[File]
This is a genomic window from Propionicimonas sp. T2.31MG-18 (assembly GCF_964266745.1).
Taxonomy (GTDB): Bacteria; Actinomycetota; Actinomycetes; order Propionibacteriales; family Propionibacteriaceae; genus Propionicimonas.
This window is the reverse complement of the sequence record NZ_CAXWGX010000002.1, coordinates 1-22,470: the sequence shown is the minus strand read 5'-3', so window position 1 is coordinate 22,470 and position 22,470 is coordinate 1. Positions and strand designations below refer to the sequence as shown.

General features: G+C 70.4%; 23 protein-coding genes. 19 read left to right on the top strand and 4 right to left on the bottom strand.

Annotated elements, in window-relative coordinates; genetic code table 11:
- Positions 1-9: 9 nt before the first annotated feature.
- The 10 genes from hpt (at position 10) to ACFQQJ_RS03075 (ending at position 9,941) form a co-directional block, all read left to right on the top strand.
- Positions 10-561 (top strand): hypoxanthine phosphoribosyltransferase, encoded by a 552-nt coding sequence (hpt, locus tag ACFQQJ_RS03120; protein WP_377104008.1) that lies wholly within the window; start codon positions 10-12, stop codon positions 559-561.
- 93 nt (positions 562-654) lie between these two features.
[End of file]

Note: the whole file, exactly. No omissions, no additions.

This is a genomic window from Propionicimonas sp. T2.31MG-18 (assembly GCF_964266745.1).
Taxonomy (GTDB): Bacteria; Actinomycetota; Actinomycetes; order Propionibacteriales; family Propionibacteriaceae; genus Propionicimonas.
This window is the reverse complement of the sequence record NZ_CAXWGX010000002.1, coordinates 1-22,470: the sequence shown is the minus strand read 5'-3', so window position 1 is coordinate 22,470 and position 22,470 is coordinate 1. Positions and strand designations below refer to the sequence as shown.

General features: G+C 70.4%; 23 protein-coding genes. 19 read left to right on the top strand and 4 right to left on the bottom strand.

Annotated elements, in window-relative coordinates; genetic code table 11:
- Positions 1-9: 9 nt before the first annotated feature.
- The 10 genes from hpt (at position 10) to ACFQQJ_RS03075 (ending at position 9,941) form a co-directional block, all read left to right on the top strand.
- Positions 10-561 (top strand): hypoxanthine phosphoribosyltransferase, encoded by a 552-nt coding sequence (hpt, locus tag ACFQQJ_RS03120; protein WP_377104008.1) that lies wholly within the window; start codon positions 10-12, stop codon positions 559-561.
- 93 nt (positions 562-654) lie between these two features.